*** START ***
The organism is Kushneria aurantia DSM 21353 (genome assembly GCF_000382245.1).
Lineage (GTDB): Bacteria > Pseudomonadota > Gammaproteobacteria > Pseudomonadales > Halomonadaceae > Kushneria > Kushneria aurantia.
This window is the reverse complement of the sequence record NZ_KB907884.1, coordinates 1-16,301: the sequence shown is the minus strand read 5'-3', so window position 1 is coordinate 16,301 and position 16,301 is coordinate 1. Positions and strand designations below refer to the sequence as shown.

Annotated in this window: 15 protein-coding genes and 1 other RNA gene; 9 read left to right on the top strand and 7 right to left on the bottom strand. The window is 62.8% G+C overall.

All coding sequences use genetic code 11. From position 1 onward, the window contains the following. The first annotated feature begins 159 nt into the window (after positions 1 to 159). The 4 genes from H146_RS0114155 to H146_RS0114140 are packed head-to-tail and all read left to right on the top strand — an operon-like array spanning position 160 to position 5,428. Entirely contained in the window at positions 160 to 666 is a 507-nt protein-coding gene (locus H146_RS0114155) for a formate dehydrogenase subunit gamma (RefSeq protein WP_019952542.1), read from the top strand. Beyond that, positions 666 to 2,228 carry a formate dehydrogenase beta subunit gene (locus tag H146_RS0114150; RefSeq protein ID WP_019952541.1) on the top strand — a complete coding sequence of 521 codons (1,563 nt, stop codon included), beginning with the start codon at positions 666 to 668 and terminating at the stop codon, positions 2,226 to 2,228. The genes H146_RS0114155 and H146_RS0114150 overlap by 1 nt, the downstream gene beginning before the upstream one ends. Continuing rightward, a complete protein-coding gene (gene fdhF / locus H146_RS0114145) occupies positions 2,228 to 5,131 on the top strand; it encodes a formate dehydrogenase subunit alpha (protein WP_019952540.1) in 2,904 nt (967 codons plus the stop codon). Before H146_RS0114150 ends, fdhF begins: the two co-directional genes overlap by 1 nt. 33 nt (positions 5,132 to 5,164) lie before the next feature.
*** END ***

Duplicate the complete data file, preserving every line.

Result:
The organism is Kushneria aurantia DSM 21353 (genome assembly GCF_000382245.1).
Lineage (GTDB): Bacteria > Pseudomonadota > Gammaproteobacteria > Pseudomonadales > Halomonadaceae > Kushneria > Kushneria aurantia.
This window is the reverse complement of the sequence record NZ_KB907884.1, coordinates 1-16,301: the sequence shown is the minus strand read 5'-3', so window position 1 is coordinate 16,301 and position 16,301 is coordinate 1. Positions and strand designations below refer to the sequence as shown.

Annotated in this window: 15 protein-coding genes and 1 other RNA gene; 9 read left to right on the top strand and 7 right to left on the bottom strand. The window is 62.8% G+C overall.

All coding sequences use genetic code 11. From position 1 onward, the window contains the following. The first annotated feature begins 159 nt into the window (after positions 1 to 159). The 4 genes from H146_RS0114155 to H146_RS0114140 are packed head-to-tail and all read left to right on the top strand — an operon-like array spanning position 160 to position 5,428. Entirely contained in the window at positions 160 to 666 is a 507-nt protein-coding gene (locus H146_RS0114155) for a formate dehydrogenase subunit gamma (RefSeq protein WP_019952542.1), read from the top strand. Beyond that, positions 666 to 2,228 carry a formate dehydrogenase beta subunit gene (locus tag H146_RS0114150; RefSeq protein ID WP_019952541.1) on the top strand — a complete coding sequence of 521 codons (1,563 nt, stop codon included), beginning with the start codon at positions 666 to 668 and terminating at the stop codon, positions 2,226 to 2,228. The genes H146_RS0114155 and H146_RS0114150 overlap by 1 nt, the downstream gene beginning before the upstream one ends. Continuing rightward, a complete protein-coding gene (gene fdhF / locus H146_RS0114145) occupies positions 2,228 to 5,131 on the top strand; it encodes a formate dehydrogenase subunit alpha (protein WP_019952540.1) in 2,904 nt (967 codons plus the stop codon). Before H146_RS0114150 ends, fdhF begins: the two co-directional genes overlap by 1 nt. 33 nt (positions 5,132 to 5,164) lie before the next feature.